Source:Nibley:CW03:Ch31:2:Biblical interpretation contested

The Bible does not interpret itself, and its interpreters do not agree

The Bible does not interpret itself, and its interpreters do not agree

But just as scientists insist that the evidence speaks for itself, only to discover that it speaks with different voices to different scientists, so those who maintain with Irenaeus, that the Bible speaks its own message clearly, directly, and unequivocally to all soon discover themselves in wild disagreement as to what it says. Vincent of Lerinum, author of the famous Vincentian canon, notes that "although the canon of the Scripture is complete, 'and of itself is sufficient and more than sufficient for all things,' yet tradition is needed for a proper understanding of the Scripture."35 Already we are questioning the vaunted self-sufficiency of the holy page to convey its own message; yet the churchmen dare not change their position, lest they lower the bars to revelation. But how can they presume to add their comments and explanations to the Bible, supplying that information without which, they assure us, the holy Word cannot be understood, and at the same time insist that they are adding nothing, but simply letting the book speak for itself? Like the scientists, they are not letting the evidence alone at all; they are officiously helping it to say the things they think it should say. But how, short of revelation, will we ever know the real word of God? That is a question that greatly exercised St. Hilary. "We are quite aware," he says, "that most people think the mere sound of the words or the letters are enough," but of course that won't do: Scripturae enim non sunt in legendo sunt, sed in intelligando—The Scriptures don't consist in what you read but in what you understand.36 But how can our weak intellects, our humana imbecillitas, ever be sure of understanding aright? Only by revelation, is Hilary's sensible conclusion.37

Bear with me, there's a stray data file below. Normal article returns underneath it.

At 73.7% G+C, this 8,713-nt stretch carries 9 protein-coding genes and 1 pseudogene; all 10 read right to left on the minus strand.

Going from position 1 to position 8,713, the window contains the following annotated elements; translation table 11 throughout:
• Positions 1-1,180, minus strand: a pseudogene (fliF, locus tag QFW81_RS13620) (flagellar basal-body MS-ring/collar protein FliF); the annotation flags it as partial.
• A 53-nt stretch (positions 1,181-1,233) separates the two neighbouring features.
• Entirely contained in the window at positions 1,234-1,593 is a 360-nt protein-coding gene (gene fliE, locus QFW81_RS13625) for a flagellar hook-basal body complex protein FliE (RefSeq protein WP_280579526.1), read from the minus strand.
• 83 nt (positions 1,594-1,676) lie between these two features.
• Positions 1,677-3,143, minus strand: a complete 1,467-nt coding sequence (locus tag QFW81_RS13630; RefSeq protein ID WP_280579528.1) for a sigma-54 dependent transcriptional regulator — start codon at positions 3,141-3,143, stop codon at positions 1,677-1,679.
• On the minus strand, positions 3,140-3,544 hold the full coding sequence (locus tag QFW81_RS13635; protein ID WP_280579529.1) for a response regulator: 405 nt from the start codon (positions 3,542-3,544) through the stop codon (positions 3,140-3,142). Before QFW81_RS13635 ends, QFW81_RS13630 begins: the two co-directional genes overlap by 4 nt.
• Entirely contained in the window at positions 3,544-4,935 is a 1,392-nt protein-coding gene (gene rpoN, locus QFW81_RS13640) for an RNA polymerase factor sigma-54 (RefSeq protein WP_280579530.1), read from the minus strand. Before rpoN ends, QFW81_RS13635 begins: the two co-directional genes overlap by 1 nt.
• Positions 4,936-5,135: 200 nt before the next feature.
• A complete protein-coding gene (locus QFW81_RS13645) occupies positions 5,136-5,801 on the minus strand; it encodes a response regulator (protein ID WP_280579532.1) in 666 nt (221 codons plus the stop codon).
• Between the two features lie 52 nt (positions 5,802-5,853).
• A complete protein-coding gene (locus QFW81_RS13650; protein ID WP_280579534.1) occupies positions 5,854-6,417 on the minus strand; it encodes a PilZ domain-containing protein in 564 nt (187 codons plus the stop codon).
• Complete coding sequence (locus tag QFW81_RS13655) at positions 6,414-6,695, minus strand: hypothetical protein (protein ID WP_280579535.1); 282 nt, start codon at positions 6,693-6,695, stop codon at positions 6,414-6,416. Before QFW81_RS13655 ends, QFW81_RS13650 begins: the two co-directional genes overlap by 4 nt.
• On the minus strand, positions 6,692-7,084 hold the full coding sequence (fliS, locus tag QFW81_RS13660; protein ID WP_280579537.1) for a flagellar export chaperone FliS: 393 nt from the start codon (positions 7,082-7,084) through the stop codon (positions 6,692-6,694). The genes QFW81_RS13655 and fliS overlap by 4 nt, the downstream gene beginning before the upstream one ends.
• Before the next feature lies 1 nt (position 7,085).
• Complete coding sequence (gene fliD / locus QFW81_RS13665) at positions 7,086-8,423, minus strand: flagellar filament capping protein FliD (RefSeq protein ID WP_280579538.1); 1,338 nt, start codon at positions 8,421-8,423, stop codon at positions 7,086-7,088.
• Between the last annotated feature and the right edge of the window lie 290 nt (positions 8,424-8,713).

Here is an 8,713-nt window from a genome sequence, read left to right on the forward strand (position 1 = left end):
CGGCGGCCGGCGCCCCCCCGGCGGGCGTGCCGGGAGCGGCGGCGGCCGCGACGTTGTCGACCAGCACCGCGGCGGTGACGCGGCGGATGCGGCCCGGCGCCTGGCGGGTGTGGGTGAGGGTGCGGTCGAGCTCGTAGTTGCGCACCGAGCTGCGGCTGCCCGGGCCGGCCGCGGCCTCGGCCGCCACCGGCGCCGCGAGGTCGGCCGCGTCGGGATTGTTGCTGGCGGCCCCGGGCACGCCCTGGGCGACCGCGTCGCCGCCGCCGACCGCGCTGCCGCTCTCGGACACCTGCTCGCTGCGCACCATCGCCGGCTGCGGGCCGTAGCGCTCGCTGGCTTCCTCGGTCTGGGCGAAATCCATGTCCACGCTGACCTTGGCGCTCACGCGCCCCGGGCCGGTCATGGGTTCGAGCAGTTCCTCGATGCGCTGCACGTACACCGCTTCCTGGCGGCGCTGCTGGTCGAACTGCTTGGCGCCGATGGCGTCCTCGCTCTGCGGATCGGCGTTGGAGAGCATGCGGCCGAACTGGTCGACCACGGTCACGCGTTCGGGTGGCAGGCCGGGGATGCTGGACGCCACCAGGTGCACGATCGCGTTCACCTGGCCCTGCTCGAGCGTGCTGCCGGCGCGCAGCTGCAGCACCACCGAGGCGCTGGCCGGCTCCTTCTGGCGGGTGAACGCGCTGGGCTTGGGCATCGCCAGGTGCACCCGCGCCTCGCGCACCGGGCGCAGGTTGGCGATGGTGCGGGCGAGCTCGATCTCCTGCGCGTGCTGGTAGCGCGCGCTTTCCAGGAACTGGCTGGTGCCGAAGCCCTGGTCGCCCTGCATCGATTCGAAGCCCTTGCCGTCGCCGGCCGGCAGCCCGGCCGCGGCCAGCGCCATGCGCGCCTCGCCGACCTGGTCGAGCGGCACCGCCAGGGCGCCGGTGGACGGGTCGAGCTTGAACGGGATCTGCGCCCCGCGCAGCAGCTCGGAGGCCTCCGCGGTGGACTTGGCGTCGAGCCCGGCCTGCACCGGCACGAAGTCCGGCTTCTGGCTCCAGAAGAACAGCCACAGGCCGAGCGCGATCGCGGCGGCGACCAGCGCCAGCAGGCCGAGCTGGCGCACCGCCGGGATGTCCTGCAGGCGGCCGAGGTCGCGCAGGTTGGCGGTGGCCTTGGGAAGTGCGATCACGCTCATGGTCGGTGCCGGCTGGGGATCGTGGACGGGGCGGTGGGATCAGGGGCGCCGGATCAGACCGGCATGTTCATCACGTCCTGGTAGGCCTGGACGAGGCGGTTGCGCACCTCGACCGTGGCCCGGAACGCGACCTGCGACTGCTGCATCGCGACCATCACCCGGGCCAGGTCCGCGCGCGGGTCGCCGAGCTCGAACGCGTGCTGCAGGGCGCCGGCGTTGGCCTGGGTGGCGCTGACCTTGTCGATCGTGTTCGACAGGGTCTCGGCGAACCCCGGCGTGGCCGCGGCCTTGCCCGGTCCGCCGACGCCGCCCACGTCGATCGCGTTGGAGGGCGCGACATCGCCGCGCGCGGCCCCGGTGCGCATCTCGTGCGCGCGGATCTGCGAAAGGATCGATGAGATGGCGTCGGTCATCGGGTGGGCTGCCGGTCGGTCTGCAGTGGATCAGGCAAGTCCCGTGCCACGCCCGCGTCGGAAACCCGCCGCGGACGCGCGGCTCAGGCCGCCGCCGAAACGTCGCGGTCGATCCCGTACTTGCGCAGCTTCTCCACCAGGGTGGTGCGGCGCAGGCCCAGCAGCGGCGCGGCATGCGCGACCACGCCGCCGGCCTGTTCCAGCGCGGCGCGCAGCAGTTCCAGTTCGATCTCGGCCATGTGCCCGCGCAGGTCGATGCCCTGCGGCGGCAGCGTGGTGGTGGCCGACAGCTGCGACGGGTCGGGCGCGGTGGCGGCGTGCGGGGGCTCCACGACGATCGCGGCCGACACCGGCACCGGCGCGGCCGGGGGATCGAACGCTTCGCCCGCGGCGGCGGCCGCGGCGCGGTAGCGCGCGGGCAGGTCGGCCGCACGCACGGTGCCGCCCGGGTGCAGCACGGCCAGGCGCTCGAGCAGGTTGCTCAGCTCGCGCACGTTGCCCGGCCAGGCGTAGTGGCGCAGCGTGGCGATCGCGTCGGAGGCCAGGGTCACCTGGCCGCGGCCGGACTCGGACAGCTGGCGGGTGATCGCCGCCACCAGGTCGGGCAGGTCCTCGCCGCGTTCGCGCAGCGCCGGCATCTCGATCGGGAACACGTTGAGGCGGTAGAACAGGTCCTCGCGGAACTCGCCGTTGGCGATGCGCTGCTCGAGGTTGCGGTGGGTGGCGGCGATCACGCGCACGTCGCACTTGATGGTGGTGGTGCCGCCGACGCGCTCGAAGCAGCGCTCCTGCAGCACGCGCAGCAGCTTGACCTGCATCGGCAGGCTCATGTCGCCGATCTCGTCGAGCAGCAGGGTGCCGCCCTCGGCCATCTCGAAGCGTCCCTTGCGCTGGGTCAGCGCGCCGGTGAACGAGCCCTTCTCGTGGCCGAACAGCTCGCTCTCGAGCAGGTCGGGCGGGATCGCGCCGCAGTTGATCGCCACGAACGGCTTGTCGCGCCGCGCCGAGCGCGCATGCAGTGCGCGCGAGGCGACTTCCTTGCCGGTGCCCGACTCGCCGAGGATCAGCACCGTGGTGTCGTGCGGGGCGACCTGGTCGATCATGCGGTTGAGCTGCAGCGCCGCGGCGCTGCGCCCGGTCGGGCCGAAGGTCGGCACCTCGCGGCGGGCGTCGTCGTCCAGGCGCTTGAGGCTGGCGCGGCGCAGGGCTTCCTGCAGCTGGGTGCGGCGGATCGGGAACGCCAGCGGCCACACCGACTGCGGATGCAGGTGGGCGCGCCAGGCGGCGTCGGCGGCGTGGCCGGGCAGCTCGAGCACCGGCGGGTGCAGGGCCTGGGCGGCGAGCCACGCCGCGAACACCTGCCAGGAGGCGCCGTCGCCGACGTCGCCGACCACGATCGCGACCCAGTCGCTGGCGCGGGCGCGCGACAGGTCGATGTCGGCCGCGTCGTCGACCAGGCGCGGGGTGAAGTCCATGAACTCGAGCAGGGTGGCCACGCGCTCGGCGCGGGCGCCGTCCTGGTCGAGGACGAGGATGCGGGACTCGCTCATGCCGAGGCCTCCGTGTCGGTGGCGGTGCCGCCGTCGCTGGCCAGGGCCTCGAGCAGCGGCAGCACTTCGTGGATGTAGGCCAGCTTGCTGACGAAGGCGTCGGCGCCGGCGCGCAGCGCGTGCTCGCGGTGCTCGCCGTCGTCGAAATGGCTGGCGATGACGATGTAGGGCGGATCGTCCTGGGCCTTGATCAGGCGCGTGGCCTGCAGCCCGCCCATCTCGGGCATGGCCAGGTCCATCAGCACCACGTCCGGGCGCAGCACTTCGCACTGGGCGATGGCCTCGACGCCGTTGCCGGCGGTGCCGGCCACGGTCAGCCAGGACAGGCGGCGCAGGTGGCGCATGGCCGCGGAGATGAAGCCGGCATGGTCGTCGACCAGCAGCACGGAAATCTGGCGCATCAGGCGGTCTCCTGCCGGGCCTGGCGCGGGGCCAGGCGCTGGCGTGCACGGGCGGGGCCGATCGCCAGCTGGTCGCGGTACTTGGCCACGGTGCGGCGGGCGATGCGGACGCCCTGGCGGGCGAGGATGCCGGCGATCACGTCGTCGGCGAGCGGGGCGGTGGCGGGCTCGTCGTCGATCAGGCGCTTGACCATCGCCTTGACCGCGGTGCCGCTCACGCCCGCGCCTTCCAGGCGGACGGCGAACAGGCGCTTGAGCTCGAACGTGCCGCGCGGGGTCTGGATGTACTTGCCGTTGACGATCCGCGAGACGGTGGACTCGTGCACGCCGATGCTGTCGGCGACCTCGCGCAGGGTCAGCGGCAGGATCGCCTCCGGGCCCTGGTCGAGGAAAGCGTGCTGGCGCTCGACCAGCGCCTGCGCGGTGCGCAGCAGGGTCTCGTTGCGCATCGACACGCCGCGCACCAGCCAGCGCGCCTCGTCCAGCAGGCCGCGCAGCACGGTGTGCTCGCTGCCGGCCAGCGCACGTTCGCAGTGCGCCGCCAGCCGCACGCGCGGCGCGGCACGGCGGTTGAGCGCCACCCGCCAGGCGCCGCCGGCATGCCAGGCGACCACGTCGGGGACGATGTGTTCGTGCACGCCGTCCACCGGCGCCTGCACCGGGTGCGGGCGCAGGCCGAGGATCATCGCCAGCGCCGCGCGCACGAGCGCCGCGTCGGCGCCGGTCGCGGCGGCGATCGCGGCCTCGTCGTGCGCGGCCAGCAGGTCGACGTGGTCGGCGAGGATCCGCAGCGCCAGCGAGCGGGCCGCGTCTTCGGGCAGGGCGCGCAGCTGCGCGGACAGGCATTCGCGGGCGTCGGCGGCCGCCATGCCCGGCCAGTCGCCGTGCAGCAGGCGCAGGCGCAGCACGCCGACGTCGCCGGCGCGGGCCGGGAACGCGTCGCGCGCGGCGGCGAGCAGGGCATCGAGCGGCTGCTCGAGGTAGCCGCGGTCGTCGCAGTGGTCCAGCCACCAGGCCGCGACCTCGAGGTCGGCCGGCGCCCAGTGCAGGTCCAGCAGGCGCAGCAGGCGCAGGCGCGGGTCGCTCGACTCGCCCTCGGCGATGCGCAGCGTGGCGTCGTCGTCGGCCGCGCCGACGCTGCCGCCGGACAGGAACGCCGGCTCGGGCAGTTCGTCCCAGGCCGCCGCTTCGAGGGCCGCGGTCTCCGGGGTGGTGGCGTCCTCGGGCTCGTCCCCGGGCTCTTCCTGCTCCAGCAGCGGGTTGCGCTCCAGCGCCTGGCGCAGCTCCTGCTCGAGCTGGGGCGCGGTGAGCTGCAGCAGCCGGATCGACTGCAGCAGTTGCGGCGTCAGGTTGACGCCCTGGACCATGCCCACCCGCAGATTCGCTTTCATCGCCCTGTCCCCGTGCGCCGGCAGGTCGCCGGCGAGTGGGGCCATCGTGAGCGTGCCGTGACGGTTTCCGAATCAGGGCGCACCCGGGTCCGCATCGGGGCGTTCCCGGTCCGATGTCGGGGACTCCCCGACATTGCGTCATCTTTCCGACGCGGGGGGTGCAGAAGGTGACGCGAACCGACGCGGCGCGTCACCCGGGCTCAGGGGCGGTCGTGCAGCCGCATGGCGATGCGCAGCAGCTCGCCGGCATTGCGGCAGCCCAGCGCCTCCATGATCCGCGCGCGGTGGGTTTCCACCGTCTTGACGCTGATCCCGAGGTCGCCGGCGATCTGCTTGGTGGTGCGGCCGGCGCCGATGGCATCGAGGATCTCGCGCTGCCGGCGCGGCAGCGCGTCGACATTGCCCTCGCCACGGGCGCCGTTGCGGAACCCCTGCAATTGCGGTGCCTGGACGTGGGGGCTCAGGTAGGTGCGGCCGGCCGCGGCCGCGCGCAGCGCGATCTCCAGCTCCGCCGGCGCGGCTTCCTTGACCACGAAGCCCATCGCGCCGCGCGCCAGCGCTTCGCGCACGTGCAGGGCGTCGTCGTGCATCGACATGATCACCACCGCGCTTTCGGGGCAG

Now surely the fat is in the fire, but Hilary deftly snatches it out again by defining revelation as the reading of the Scriptures "not as men interpret it, but as it is," with no private human opinions allowed to color or distort it, and "no human interpretation stepping an inch beyond the bounds of what is divinely constituted."38 Since our fatal weakness lies in our inability to interpret the Word of God, Hilary will simply dispense with all interpretation and read the Word as it is. But the same Hilary has just announced that the Scripture is not as you read it but as you understand it; on what ground, then, would he interpret it? He is good enough to tell us: our "revelation" should be founded on right reason, good historical knowledge, and a sense of correct doctrine.39 To this day the clergy have never been able to solve the problem of how to enjoy inspired guidance while renouncing all claim to revelation.40 "The Word of God," writes E. C. Blackman, "is in the words of the Bible, but is not to be identified with them . . . but interpreted out of them. . . . The Bible is not itself revelation but is the record of revelation."41